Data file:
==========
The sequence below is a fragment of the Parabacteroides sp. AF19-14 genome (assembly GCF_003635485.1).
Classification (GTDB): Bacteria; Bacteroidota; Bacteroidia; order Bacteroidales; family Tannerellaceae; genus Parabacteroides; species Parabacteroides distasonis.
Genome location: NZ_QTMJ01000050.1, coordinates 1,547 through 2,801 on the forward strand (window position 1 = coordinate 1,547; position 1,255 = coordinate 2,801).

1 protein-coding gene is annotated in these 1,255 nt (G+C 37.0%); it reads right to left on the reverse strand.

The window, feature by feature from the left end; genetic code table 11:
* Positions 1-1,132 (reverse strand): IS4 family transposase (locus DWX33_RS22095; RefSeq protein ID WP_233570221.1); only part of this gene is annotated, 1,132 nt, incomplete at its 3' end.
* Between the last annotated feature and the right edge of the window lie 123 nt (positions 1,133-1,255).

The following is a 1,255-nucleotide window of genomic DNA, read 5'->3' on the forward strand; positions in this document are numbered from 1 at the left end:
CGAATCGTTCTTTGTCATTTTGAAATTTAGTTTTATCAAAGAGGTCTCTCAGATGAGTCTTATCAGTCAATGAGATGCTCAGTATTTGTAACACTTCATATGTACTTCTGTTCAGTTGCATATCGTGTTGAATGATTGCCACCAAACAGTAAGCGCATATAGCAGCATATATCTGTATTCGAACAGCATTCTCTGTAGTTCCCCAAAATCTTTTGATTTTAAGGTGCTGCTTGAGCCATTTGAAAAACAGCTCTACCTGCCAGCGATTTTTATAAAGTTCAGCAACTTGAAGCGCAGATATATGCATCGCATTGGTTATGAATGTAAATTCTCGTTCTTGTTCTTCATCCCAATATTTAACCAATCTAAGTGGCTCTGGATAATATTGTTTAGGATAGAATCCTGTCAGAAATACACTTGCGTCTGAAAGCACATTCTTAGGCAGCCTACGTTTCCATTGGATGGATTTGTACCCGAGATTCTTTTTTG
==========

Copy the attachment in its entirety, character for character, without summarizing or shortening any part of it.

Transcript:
The sequence below is a fragment of the Parabacteroides sp. AF19-14 genome (assembly GCF_003635485.1).
Classification (GTDB): Bacteria; Bacteroidota; Bacteroidia; order Bacteroidales; family Tannerellaceae; genus Parabacteroides; species Parabacteroides distasonis.
Genome location: NZ_QTMJ01000050.1, coordinates 1,547 through 2,801 on the forward strand (window position 1 = coordinate 1,547; position 1,255 = coordinate 2,801).

1 protein-coding gene is annotated in these 1,255 nt (G+C 37.0%); it reads right to left on the reverse strand.

The window, feature by feature from the left end; genetic code table 11:
* Positions 1-1,132 (reverse strand): IS4 family transposase (locus DWX33_RS22095; RefSeq protein ID WP_233570221.1); only part of this gene is annotated, 1,132 nt, incomplete at its 3' end.
* Between the last annotated feature and the right edge of the window lie 123 nt (positions 1,133-1,255).

The following is a 1,255-nucleotide window of genomic DNA, read 5'->3' on the forward strand; positions in this document are numbered from 1 at the left end:
CGAATCGTTCTTTGTCATTTTGAAATTTAGTTTTATCAAAGAGGTCTCTCAGATGAGTCTTATCAGTCAATGAGATGCTCAGTATTTGTAACACTTCATATGTACTTCTGTTCAGTTGCATATCGTGTTGAATGATTGCCACCAAACAGTAAGCGCATATAGCAGCATATATCTGTATTCGAACAGCATTCTCTGTAGTTCCCCAAAATCTTTTGATTTTAAGGTGCTGCTTGAGCCATTTGAAAAACAGCTCTACCTGCCAGCGATTTTTATAAAGTTCAGCAACTTGAAGCGCAGATATATGCATCGCATTGGTTATGAATGTAAATTCTCGTTCTTGTTCTTCATCCCAATATTTAACCAATCTAAGTGGCTCTGGATAATATTGTTTAGGATAGAATCCTGTCAGAAATACACTTGCGTCTGAAAGCACATTCTTAGGCAGCCTACGTTTCCATTGGATGGATTTGTACCCGAGATTCTTTTTTG